In and Around
The Learning Curve
This is one paddler's opinion of a possible sequence of (mostly) regional rivers that paddlers may wish to run as they work their way up the learning curve. It's absolutely NOT objective: what I happen to think is easier/harder may be way different from what you or guidebooks or other paddlers think is easier/harder. It's also limited by what I've personally done: e.g. I've never been on the North Branch of the Potomac, which is why it's not listed here.
This also reflects my opinion of what it means to "run" a river: just bombing down rapids it isn't enough. Paddling under control, with the ability to make complex moves at will -- including making every available eddy, executing difficult ferries, performing attainments and exploiting river features as an integral part of maneuvers -- is "running" a river.
So given all that, should you pay any attention at all to this? Maybe. Or maybe not. It's probably best used by paddlers of novice through intermediate ability, who are still developing the ability to gather information from various sources (guidebooks, other paddlers, direct observation) and using it to make decisions like "Do I really want to run the Staircase at 7 feet?". Viewed in that light, this is just another opinion, not the best or the most experienced or the most reliable or anything else.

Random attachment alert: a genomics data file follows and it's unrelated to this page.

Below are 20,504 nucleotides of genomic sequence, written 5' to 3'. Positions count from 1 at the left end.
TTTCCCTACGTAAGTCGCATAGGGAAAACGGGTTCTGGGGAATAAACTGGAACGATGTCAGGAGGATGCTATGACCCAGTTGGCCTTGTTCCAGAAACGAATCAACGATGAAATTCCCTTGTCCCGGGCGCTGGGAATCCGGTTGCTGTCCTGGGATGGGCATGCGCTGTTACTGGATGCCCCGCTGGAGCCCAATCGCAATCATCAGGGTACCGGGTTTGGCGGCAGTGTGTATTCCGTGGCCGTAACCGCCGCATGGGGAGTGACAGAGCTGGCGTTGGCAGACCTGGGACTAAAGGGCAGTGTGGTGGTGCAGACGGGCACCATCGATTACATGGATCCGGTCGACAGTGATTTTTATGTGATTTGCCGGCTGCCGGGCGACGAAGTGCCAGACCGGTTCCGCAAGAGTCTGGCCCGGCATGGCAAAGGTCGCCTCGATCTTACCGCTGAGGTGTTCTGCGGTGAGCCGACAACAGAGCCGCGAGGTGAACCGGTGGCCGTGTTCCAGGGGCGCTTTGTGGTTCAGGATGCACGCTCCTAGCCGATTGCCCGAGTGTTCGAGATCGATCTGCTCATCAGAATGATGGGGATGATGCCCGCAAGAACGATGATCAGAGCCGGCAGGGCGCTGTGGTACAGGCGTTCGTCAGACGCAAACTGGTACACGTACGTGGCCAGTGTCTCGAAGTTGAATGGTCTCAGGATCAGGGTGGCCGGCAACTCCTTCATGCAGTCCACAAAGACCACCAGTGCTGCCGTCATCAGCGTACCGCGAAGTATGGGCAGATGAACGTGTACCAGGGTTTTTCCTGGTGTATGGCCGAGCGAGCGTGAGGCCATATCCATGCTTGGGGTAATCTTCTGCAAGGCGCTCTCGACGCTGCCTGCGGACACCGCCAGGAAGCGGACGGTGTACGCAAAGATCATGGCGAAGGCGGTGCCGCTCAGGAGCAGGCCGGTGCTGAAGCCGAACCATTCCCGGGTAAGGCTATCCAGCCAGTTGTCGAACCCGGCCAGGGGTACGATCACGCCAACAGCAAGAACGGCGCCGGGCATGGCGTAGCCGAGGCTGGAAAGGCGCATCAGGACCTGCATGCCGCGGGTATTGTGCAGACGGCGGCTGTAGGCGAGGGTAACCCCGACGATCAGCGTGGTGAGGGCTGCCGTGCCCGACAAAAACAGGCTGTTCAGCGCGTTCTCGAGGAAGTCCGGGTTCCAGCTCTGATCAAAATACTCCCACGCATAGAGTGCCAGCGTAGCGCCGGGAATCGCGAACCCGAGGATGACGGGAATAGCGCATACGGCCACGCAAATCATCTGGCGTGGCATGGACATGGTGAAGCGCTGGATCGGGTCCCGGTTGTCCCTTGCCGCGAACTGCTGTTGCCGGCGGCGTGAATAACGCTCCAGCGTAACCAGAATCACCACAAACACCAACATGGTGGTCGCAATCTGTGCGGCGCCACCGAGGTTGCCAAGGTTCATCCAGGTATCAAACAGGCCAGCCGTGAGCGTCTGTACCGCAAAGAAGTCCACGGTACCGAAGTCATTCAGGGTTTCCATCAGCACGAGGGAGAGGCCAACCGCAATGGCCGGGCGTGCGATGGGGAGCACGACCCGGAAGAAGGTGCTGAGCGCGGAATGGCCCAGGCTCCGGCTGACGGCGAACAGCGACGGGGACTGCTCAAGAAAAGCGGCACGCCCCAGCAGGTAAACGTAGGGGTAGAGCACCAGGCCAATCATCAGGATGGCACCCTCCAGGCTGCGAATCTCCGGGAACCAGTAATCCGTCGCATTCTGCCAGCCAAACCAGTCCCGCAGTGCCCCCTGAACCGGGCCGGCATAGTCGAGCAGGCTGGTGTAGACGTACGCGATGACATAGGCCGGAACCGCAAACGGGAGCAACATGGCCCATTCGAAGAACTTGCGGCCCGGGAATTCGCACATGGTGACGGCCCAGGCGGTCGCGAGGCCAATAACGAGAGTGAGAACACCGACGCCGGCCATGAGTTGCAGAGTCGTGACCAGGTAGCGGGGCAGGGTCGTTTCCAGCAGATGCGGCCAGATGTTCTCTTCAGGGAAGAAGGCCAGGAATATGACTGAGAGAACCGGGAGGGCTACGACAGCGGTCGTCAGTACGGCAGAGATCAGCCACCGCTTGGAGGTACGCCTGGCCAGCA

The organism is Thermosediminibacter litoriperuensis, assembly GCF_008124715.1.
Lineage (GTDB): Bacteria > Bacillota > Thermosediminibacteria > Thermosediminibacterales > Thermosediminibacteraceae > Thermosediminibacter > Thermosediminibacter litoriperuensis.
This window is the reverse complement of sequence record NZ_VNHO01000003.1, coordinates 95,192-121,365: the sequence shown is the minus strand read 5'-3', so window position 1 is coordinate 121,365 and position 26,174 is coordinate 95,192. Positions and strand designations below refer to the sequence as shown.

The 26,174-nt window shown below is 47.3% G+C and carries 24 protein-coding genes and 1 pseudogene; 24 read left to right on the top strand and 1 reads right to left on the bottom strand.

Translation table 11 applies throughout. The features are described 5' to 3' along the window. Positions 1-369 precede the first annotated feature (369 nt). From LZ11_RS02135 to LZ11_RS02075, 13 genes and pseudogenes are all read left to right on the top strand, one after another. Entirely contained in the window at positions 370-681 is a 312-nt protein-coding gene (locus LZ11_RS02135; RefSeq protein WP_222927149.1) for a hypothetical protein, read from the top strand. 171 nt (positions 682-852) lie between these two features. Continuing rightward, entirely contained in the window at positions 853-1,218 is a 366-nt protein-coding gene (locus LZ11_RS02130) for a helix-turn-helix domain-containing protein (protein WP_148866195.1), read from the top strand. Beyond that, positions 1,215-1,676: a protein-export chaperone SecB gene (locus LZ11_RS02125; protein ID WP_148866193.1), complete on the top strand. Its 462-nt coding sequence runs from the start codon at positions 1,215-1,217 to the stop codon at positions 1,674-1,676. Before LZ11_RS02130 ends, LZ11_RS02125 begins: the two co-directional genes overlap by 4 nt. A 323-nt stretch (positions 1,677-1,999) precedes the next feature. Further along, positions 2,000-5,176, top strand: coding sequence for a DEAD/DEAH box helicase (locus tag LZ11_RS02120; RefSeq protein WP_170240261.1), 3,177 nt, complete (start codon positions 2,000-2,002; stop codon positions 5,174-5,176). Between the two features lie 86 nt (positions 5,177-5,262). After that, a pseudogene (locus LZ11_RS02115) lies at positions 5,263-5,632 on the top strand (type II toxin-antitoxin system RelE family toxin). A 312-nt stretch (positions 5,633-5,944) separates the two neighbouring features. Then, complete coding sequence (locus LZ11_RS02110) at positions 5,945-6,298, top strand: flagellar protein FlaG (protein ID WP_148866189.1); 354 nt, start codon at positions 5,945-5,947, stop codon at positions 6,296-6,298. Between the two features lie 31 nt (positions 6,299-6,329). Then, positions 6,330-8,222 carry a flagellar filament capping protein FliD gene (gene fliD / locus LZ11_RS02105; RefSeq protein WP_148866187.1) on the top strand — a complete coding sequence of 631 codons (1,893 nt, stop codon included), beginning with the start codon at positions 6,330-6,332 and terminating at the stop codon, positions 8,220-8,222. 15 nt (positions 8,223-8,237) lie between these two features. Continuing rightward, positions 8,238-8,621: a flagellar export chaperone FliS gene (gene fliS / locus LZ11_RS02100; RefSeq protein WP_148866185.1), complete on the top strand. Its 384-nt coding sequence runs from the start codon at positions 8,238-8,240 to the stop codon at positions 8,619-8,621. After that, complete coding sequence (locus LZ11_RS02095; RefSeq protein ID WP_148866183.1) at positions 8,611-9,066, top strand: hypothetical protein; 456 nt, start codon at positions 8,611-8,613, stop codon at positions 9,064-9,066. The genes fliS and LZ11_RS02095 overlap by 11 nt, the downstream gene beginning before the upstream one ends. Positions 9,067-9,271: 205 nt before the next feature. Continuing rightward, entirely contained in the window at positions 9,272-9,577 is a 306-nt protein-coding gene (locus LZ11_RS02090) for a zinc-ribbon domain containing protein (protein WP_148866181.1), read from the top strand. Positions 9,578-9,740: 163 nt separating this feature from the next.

Why does this learning curve get sparse at the top end? Because you need to rely on your own judgement and experience if you're thinking of paddling things in that vicinity, not some list on the Internet. If you can't -- you shouldn't be paddling them. You're not ready.
Note carefully: some of these include notes on flow. That's intentional: most streams are very different experiences when paddled at high water levels. It's generally not a good idea to attempt anything at high water until you're not only familiar, but very comfortable with it at low or normal flow: things can happen much faster, and some of the things that can happen are bad. Some rivers don't change all that much: the Brandywine, with the exception of a couple of dams that become runnable at higher levels, is really not much more difficult at 4000 CFS than it is at 200 CFS. On the other hand, the Nescopek radically changes character at high flows: it screams downhill, and the eddies are mostly imaginary and in the trees. So don't head out to to the Lower Yough at 5 feet and expect an intermediate-level trip.